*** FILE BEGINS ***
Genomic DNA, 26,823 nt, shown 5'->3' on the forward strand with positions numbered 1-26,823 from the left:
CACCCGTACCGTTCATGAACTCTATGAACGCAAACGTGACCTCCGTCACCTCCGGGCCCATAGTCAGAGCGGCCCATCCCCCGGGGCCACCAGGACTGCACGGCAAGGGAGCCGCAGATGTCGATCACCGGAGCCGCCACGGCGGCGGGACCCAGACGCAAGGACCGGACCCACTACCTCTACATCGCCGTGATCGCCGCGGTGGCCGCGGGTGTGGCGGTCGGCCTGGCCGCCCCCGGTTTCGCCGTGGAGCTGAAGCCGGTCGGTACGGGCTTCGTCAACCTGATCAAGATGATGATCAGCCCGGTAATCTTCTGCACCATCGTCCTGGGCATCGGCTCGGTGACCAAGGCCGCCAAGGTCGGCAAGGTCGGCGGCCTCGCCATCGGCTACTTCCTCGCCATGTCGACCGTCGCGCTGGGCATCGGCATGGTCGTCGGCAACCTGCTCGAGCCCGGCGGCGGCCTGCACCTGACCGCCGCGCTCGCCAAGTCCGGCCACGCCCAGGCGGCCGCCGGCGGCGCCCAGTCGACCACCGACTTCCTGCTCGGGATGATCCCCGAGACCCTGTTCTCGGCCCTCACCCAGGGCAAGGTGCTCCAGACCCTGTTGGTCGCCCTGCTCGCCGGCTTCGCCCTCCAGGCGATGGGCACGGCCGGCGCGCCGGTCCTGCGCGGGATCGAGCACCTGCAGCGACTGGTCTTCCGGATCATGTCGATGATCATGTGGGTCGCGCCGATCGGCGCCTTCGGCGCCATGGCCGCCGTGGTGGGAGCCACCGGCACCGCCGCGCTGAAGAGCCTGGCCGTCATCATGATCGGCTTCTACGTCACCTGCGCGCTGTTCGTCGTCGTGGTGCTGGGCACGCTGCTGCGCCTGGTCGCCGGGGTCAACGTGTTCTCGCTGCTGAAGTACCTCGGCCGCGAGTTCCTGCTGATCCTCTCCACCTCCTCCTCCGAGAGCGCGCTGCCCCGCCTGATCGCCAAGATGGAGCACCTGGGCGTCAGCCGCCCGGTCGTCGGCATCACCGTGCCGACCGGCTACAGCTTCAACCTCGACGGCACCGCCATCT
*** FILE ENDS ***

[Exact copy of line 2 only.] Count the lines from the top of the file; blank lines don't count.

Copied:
CACCCGTACCGTTCATGAACTCTATGAACGCAAACGTGACCTCCGTCACCTCCGGGCCCATAGTCAGAGCGGCCCATCCCCCGGGGCCACCAGGACTGCACGGCAAGGGAGCCGCAGATGTCGATCACCGGAGCCGCCACGGCGGCGGGACCCAGACGCAAGGACCGGACCCACTACCTCTACATCGCCGTGATCGCCGCGGTGGCCGCGGGTGTGGCGGTCGGCCTGGCCGCCCCCGGTTTCGCCGTGGAGCTGAAGCCGGTCGGTACGGGCTTCGTCAACCTGATCAAGATGATGATCAGCCCGGTAATCTTCTGCACCATCGTCCTGGGCATCGGCTCGGTGACCAAGGCCGCCAAGGTCGGCAAGGTCGGCGGCCTCGCCATCGGCTACTTCCTCGCCATGTCGACCGTCGCGCTGGGCATCGGCATGGTCGTCGGCAACCTGCTCGAGCCCGGCGGCGGCCTGCACCTGACCGCCGCGCTCGCCAAGTCCGGCCACGCCCAGGCGGCCGCCGGCGGCGCCCAGTCGACCACCGACTTCCTGCTCGGGATGATCCCCGAGACCCTGTTCTCGGCCCTCACCCAGGGCAAGGTGCTCCAGACCCTGTTGGTCGCCCTGCTCGCCGGCTTCGCCCTCCAGGCGATGGGCACGGCCGGCGCGCCGGTCCTGCGCGGGATCGAGCACCTGCAGCGACTGGTCTTCCGGATCATGTCGATGATCATGTGGGTCGCGCCGATCGGCGCCTTCGGCGCCATGGCCGCCGTGGTGGGAGCCACCGGCACCGCCGCGCTGAAGAGCCTGGCCGTCATCATGATCGGCTTCTACGTCACCTGCGCGCTGTTCGTCGTCGTGGTGCTGGGCACGCTGCTGCGCCTGGTCGCCGGGGTCAACGTGTTCTCGCTGCTGAAGTACCTCGGCCGCGAGTTCCTGCTGATCCTCTCCACCTCCTCCTCCGAGAGCGCGCTGCCCCGCCTGATCGCCAAGATGGAGCACCTGGGCGTCAGCCGCCCGGTCGTCGGCATCACCGTGCCGACCGGCTACAGCTTCAACCTCGACGGCACCGCCATCT